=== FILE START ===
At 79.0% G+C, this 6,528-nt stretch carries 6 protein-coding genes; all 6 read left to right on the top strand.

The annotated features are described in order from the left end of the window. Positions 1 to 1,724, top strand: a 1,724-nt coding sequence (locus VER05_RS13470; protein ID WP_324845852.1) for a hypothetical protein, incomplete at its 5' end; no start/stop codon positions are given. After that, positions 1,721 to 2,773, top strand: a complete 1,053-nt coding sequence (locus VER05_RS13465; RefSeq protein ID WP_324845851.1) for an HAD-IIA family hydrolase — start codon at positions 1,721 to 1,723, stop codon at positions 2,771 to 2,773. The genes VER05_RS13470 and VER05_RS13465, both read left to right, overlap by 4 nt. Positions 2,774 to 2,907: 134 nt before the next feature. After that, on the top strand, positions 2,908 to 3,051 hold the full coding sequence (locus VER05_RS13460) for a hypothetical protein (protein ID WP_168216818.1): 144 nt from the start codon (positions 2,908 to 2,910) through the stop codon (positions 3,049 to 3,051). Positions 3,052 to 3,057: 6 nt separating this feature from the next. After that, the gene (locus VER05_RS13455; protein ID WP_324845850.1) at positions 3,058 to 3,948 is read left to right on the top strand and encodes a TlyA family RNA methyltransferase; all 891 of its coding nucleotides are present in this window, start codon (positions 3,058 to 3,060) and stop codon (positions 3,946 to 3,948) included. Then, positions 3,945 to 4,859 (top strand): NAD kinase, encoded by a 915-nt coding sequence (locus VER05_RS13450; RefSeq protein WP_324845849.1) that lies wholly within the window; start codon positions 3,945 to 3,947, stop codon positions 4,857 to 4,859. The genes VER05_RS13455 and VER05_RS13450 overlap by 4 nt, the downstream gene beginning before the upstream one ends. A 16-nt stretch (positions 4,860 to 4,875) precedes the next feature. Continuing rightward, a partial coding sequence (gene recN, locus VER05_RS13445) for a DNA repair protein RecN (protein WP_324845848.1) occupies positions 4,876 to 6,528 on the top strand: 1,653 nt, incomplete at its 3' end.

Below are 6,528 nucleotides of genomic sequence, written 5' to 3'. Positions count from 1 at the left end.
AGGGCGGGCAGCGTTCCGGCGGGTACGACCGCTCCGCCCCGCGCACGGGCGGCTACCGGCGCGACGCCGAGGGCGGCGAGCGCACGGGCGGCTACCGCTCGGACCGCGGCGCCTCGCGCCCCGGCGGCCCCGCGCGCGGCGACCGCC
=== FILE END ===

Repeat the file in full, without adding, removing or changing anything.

At 79.0% G+C, this 6,528-nt stretch carries 6 protein-coding genes; all 6 read left to right on the top strand.

The annotated features are described in order from the left end of the window. Positions 1 to 1,724, top strand: a 1,724-nt coding sequence (locus VER05_RS13470; protein ID WP_324845852.1) for a hypothetical protein, incomplete at its 5' end; no start/stop codon positions are given. After that, positions 1,721 to 2,773, top strand: a complete 1,053-nt coding sequence (locus VER05_RS13465; RefSeq protein ID WP_324845851.1) for an HAD-IIA family hydrolase — start codon at positions 1,721 to 1,723, stop codon at positions 2,771 to 2,773. The genes VER05_RS13470 and VER05_RS13465, both read left to right, overlap by 4 nt. Positions 2,774 to 2,907: 134 nt before the next feature. After that, on the top strand, positions 2,908 to 3,051 hold the full coding sequence (locus VER05_RS13460) for a hypothetical protein (protein ID WP_168216818.1): 144 nt from the start codon (positions 2,908 to 2,910) through the stop codon (positions 3,049 to 3,051). Positions 3,052 to 3,057: 6 nt separating this feature from the next. After that, the gene (locus VER05_RS13455; protein ID WP_324845850.1) at positions 3,058 to 3,948 is read left to right on the top strand and encodes a TlyA family RNA methyltransferase; all 891 of its coding nucleotides are present in this window, start codon (positions 3,058 to 3,060) and stop codon (positions 3,946 to 3,948) included. Then, positions 3,945 to 4,859 (top strand): NAD kinase, encoded by a 915-nt coding sequence (locus VER05_RS13450; RefSeq protein WP_324845849.1) that lies wholly within the window; start codon positions 3,945 to 3,947, stop codon positions 4,857 to 4,859. The genes VER05_RS13455 and VER05_RS13450 overlap by 4 nt, the downstream gene beginning before the upstream one ends. A 16-nt stretch (positions 4,860 to 4,875) precedes the next feature. Continuing rightward, a partial coding sequence (gene recN, locus VER05_RS13445) for a DNA repair protein RecN (protein WP_324845848.1) occupies positions 4,876 to 6,528 on the top strand: 1,653 nt, incomplete at its 3' end.

Below are 6,528 nucleotides of genomic sequence, written 5' to 3'. Positions count from 1 at the left end.
AGGGCGGGCAGCGTTCCGGCGGGTACGACCGCTCCGCCCCGCGCACGGGCGGCTACCGGCGCGACGCCGAGGGCGGCGAGCGCACGGGCGGCTACCGCTCGGACCGCGGCGCCTCGCGCCCCGGCGGCCCCGCGCGCGGCGACCGCC